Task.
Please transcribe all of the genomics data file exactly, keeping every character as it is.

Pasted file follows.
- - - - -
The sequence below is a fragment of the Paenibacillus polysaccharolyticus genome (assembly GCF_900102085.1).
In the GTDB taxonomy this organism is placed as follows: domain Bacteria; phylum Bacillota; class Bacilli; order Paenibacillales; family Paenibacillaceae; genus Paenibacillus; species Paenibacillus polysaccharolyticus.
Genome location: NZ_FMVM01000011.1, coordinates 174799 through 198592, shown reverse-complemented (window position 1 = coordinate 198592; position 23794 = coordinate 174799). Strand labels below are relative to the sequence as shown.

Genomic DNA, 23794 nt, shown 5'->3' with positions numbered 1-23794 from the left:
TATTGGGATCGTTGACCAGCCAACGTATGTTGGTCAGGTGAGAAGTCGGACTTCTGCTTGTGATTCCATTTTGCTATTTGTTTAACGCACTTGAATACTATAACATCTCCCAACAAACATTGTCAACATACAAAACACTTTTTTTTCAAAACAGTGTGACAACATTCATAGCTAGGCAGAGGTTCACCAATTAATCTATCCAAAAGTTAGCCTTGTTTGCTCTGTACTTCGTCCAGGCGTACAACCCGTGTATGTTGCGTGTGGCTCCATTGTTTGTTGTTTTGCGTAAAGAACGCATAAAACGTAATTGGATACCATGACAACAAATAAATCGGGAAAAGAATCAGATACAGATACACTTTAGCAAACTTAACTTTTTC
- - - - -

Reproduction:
The sequence below is a fragment of the Paenibacillus polysaccharolyticus genome (assembly GCF_900102085.1).
In the GTDB taxonomy this organism is placed as follows: domain Bacteria; phylum Bacillota; class Bacilli; order Paenibacillales; family Paenibacillaceae; genus Paenibacillus; species Paenibacillus polysaccharolyticus.
Genome location: NZ_FMVM01000011.1, coordinates 174799 through 198592, shown reverse-complemented (window position 1 = coordinate 198592; position 23794 = coordinate 174799). Strand labels below are relative to the sequence as shown.

Genomic DNA, 23794 nt, shown 5'->3' with positions numbered 1-23794 from the left:
TATTGGGATCGTTGACCAGCCAACGTATGTTGGTCAGGTGAGAAGTCGGACTTCTGCTTGTGATTCCATTTTGCTATTTGTTTAACGCACTTGAATACTATAACATCTCCCAACAAACATTGTCAACATACAAAACACTTTTTTTTCAAAACAGTGTGACAACATTCATAGCTAGGCAGAGGTTCACCAATTAATCTATCCAAAAGTTAGCCTTGTTTGCTCTGTACTTCGTCCAGGCGTACAACCCGTGTATGTTGCGTGTGGCTCCATTGTTTGTTGTTTTGCGTAAAGAACGCATAAAACGTAATTGGATACCATGACAACAAATAAATCGGGAAAAGAATCAGATACAGATACACTTTAGCAAACTTAACTTTTTC